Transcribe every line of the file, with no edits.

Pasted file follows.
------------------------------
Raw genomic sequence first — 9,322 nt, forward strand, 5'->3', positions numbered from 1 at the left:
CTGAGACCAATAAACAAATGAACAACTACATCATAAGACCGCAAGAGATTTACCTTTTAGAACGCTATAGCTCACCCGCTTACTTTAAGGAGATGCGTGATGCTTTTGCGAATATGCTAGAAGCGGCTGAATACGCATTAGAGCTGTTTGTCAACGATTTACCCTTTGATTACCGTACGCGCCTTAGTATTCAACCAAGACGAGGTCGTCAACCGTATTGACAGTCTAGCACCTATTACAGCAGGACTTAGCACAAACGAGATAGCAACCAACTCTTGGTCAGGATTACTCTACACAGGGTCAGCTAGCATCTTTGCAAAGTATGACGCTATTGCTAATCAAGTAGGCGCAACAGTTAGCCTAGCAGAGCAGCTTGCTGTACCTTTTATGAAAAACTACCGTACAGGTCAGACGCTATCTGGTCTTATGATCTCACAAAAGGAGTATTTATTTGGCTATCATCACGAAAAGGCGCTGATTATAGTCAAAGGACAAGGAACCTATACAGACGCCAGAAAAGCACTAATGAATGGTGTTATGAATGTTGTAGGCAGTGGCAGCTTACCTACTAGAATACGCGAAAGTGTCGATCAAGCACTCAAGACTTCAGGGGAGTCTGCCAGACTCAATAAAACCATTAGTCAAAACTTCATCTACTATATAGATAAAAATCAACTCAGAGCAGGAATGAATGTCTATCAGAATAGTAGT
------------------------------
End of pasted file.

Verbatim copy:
Raw genomic sequence first — 9,322 nt, forward strand, 5'->3', positions numbered from 1 at the left:
CTGAGACCAATAAACAAATGAACAACTACATCATAAGACCGCAAGAGATTTACCTTTTAGAACGCTATAGCTCACCCGCTTACTTTAAGGAGATGCGTGATGCTTTTGCGAATATGCTAGAAGCGGCTGAATACGCATTAGAGCTGTTTGTCAACGATTTACCCTTTGATTACCGTACGCGCCTTAGTATTCAACCAAGACGAGGTCGTCAACCGTATTGACAGTCTAGCACCTATTACAGCAGGACTTAGCACAAACGAGATAGCAACCAACTCTTGGTCAGGATTACTCTACACAGGGTCAGCTAGCATCTTTGCAAAGTATGACGCTATTGCTAATCAAGTAGGCGCAACAGTTAGCCTAGCAGAGCAGCTTGCTGTACCTTTTATGAAAAACTACCGTACAGGTCAGACGCTATCTGGTCTTATGATCTCACAAAAGGAGTATTTATTTGGCTATCATCACGAAAAGGCGCTGATTATAGTCAAAGGACAAGGAACCTATACAGACGCCAGAAAAGCACTAATGAATGGTGTTATGAATGTTGTAGGCAGTGGCAGCTTACCTACTAGAATACGCGAAAGTGTCGATCAAGCACTCAAGACTTCAGGGGAGTCTGCCAGACTCAATAAAACCATTAGTCAAAACTTCATCTACTATATAGATAAAAATCAACTCAGAGCAGGAATGAATGTCTATCAGAATAGTAGT